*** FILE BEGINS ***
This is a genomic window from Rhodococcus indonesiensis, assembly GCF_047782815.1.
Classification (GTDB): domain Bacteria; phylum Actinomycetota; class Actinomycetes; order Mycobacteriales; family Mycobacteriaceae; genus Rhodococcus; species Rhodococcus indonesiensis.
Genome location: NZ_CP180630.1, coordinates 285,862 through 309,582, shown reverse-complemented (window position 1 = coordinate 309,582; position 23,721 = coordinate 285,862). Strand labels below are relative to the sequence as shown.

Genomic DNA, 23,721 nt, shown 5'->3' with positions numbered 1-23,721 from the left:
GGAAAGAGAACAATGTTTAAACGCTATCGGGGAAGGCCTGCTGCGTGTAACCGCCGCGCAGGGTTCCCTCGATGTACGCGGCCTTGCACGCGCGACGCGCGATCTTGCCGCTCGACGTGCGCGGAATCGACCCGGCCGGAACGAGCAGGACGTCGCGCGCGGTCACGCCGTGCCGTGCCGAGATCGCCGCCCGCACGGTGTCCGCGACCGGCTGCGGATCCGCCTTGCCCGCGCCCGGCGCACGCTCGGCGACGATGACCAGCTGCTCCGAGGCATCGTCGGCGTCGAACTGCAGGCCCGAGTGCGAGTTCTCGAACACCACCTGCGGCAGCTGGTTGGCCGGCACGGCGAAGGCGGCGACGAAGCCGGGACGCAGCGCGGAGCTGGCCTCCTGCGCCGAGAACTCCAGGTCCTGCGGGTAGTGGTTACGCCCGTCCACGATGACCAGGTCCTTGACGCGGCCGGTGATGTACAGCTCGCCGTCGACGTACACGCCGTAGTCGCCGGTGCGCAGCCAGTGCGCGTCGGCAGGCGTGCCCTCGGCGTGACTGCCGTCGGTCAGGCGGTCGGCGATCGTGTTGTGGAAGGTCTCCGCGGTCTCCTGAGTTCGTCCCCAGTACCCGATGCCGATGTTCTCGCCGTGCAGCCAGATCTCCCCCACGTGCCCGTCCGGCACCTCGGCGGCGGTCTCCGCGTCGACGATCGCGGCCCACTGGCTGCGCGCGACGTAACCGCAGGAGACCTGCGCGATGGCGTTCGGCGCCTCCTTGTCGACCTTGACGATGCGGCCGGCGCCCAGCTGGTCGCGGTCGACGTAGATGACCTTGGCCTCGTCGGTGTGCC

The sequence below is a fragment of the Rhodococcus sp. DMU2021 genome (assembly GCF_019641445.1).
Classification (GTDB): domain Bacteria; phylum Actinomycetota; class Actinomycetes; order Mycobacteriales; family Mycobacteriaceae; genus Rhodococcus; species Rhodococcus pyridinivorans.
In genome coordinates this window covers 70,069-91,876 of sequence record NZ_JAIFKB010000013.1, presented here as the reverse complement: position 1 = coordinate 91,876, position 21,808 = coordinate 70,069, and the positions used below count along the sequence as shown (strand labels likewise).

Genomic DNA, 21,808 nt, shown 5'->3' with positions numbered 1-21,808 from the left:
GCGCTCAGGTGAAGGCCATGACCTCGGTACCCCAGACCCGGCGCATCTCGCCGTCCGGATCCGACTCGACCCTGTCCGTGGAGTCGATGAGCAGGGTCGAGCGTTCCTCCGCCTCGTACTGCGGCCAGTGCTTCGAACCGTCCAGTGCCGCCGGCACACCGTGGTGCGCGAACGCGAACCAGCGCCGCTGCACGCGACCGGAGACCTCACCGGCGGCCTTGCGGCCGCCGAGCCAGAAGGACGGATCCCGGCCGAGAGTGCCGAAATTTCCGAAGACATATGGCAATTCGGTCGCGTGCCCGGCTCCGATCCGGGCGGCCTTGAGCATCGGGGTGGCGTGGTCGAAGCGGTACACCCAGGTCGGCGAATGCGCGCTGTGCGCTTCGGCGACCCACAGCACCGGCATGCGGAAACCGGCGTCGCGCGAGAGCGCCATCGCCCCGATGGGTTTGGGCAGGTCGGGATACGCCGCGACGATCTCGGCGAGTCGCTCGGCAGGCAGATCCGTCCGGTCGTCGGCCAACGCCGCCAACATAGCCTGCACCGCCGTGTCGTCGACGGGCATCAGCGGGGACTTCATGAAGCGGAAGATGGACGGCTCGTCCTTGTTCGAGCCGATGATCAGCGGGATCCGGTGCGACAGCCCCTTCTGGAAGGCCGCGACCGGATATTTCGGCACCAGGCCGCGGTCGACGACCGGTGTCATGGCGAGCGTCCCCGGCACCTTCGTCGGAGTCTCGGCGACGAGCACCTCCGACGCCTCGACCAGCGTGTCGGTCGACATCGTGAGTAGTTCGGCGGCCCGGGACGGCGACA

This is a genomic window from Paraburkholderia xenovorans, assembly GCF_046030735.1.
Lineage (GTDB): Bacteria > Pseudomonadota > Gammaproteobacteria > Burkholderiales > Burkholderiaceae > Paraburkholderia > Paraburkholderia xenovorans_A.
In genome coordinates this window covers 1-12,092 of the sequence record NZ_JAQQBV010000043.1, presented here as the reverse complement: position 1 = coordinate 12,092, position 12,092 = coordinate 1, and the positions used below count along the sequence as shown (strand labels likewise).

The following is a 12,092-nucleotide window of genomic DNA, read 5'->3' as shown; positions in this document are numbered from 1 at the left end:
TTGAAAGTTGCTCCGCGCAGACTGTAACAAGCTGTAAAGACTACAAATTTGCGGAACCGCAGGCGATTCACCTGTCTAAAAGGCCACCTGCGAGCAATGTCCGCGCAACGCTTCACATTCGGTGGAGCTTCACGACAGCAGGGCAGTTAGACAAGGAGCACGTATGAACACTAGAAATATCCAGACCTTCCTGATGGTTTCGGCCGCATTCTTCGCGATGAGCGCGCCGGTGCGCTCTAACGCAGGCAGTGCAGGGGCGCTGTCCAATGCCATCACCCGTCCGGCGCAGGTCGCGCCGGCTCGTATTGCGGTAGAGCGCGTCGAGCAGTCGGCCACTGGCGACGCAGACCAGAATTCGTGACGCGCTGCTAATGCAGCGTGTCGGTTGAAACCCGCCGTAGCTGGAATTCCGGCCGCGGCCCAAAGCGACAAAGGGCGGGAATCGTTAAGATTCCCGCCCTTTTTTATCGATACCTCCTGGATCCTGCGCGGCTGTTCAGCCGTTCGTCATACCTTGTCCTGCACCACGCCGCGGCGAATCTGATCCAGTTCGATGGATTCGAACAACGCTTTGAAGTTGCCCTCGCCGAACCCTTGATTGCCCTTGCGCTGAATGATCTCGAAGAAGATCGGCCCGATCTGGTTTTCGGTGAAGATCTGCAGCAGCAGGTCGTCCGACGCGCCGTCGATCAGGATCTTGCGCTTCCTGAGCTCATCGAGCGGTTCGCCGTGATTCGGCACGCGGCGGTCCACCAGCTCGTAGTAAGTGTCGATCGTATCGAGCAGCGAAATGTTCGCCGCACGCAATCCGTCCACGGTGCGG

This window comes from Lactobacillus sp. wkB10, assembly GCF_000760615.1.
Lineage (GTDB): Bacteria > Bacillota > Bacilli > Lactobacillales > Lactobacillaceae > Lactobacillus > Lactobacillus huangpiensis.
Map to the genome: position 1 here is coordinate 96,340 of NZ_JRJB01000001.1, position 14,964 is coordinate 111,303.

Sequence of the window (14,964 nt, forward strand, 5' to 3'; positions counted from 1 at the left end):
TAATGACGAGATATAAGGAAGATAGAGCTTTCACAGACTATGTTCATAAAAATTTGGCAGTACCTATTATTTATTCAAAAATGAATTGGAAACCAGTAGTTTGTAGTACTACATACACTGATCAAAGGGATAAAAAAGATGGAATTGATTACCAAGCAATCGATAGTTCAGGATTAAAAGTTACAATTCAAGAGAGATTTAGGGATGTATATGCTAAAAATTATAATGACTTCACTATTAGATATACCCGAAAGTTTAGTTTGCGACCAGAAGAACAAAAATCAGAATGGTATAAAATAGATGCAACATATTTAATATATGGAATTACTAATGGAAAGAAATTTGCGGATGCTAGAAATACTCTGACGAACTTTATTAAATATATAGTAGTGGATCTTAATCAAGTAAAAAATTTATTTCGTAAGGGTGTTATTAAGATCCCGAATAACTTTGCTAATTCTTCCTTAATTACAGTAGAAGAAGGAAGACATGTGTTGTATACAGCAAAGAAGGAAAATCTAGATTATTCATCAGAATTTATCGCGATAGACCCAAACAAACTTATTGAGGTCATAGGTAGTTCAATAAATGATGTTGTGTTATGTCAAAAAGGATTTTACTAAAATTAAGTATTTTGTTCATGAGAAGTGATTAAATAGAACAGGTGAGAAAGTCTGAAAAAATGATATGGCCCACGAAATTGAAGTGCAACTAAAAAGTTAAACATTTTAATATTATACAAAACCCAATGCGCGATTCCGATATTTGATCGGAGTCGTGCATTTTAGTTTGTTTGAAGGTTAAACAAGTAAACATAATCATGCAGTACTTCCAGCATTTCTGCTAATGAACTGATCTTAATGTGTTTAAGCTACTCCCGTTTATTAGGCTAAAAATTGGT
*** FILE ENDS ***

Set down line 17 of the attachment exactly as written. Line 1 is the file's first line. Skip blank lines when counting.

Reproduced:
Lineage (GTDB): Bacteria > Bacillota > Bacilli > Lactobacillales > Lactobacillaceae > Lactobacillus > Lactobacillus huangpiensis.